Watch your language – Te Reo Māori in Aotearaoa (New Zealand)

Watch your language – Te Reo Māori in Aotearaoa (New Zealand)

Watch your language – Te Reo Māori in Aotearaoa (New Zealand)

This week is Te Reo Māori week in Aotearoa (New Zealand), a week that promotes the use of Māori language. It is time where New Zealanders seek to expand upon their knowledge of Te Reo Maori, the Māori indigenous language of New Zealand (“Aotearoa” in Maori).

The use of Māori language in branding must be treated with respect. For brand owners, Māori language is more important than it may first appear. It is not uncommon for a brand owner to create what it considers to be an invented word only to find out that it is in fact Maori, or for a brand owner to misinterpret a Māori word – sometimes with unintended embarrassing consequences. Furthermore, in the Japanese language in particular, transliterations of numerous Japanese words are also, coincidentally, a Māori word.  

Can all Māori words be registered as trade marks?

In New Zealand, for the purposes of trademark registration, a Māori word is taken to mean the same as its English translation, irrespective of whether the trademark owner either knew or understood the Māori meaning of the word. So, if a transliteration of a Japanese trade mark happens to create a Māori word it may encounter an unexpected distinctiveness objection.

In White Cloud Dairy Innovation Limited [2017] [1], the applicant sought to register the word KURA for various classes 5, 29 and 30 goods including, flavourings for beverages, ice cream and frozen yoghurt. IPONZ refused registration of the mark as “Kura” is the Māori word for “red, scarlet” and is thus descriptive and non-distinctive. In such a case there is no room for argument regarding consumers’ knowledge of the Māori language nor whether the Māori word is less likely to be used for a particular product. As the Assistant Commissioner noted herself:

“I must assess the distinctiveness of the trade mark from the perspective of an ordinary person who is fluent in te reo Māori. Any other approach would not give proper recognition to the status of te reo Māori as an official language of New Zealand” [2].

It is worth noting that whenever registration is sought for trade and contains a Māori word or image, it should be referred to IPONZ’s Māori Advisory Committee, to determine whether or not the word or image is likely to be offensive to Maori. However, as noted below, it is not the Committee’s role to determine whether or not such a trade mark is otherwise registrable. In particular, the Committee will not obstruct registration of a trade mark such as KURA simply because “kura” is distinctive or descriptive. In that context, brand owners should not rely upon the Committee to determine whether or not a Māori word is appropriate or available use or register as a trade mark.

Be careful with use of te reo Māoriin branding 

It is more common for a brand owner to adopt a Māori word as a trade mark, knowing of its Māori origins and meaning. However, as with many languages, Māori words can have different meanings – particularly if a word is missing macrons which in Māori indicate how the word is to be spoken. Two recent cases helped to demonstrate these risks. Although the risks do not present a strong legal risk they certainly can present embarrassing commercial ones.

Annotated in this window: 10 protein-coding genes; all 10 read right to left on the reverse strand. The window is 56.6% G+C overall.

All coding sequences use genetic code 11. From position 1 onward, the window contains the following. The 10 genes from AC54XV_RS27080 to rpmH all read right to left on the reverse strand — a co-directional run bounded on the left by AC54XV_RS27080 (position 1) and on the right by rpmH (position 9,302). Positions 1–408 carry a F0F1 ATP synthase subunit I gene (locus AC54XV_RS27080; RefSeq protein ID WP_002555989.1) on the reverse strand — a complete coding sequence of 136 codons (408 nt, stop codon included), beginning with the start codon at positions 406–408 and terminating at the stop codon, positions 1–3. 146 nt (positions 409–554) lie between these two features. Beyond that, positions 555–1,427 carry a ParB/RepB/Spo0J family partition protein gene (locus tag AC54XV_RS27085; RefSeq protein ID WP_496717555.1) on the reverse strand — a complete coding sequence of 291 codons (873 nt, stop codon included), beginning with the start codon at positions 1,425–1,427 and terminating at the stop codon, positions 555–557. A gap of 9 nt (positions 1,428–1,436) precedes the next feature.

1. Independently, two brand owners adopted the Māori word huruhuru as a trade mark – one as a brand for a range of Canadian beer, the other for a range of leather goods. In both cases the parties correctly identified that huruhuru can mean “feather”, which is why each of them adopted the trademark. However, it also has another meeting and one which, commercially, is not so helpful. Specifically, huruhuru also means “pubic hair” [3].
  2. Weta Workshop is a special effects and prop company based in Miramar, New Zealand, producing effects for television and film – including Peter Jackson’s Lord of the Rings Weta to many people is understood as the name of an insect native to New Zealand, hence the name. However, the correct word is actually wētā, with macrons over each vowel. So, what does “weta” mean? “Excrement”, or its more colloquial equivalent, which we need not repeat here. Once again, not really the brand a business would want to adopt and use! [4].

In these cases, the Māori Advisory Committee will not step in to advise the brand owner. As noted above their role is only to determine whether or not adoption and use of Māori word or image is likely to offend Māori or particular Māori iwi (tribe).

How do you stay safe with te reo Māori brands?

The Māori language te reo Māori is a beautiful one, and as such is being adopted more frequently by brand owners seeking to associate themselves with New Zealand.

The safest option whenever creating such a trade mark is always to check all words which could potentially be Māori with the Māori dictionary and a New Zealand IP specialist, to investigate further. As shown above a brand owner may adopt and even register its brand containing Māori words – only to find that, in the words of Led Zeppelin’s ‘Robert Plant’, “sometimes words have two meanings” [5] – one of which may be less complementary than the brand owner realises!

[1] White Cloud Dairy Innovation Limited [2017] (1) NZIPOTM 3 (13 January 2017)

[2], ibid, para 18.

[3] https://www.theguardian.com/world/2020/aug/07/beer-brand-and-leather-store-unwittingly-named-after-maori-word-for-pubic-hair.

[4] https://www.stuff.co.nz/pou-tiaki/te-reo-maori/122712913/where-weta-workshop-went-really-wrong-with-te-reo-mori

[5] Stairway to Heaven, song by Led Zeppelin, Robert Plant

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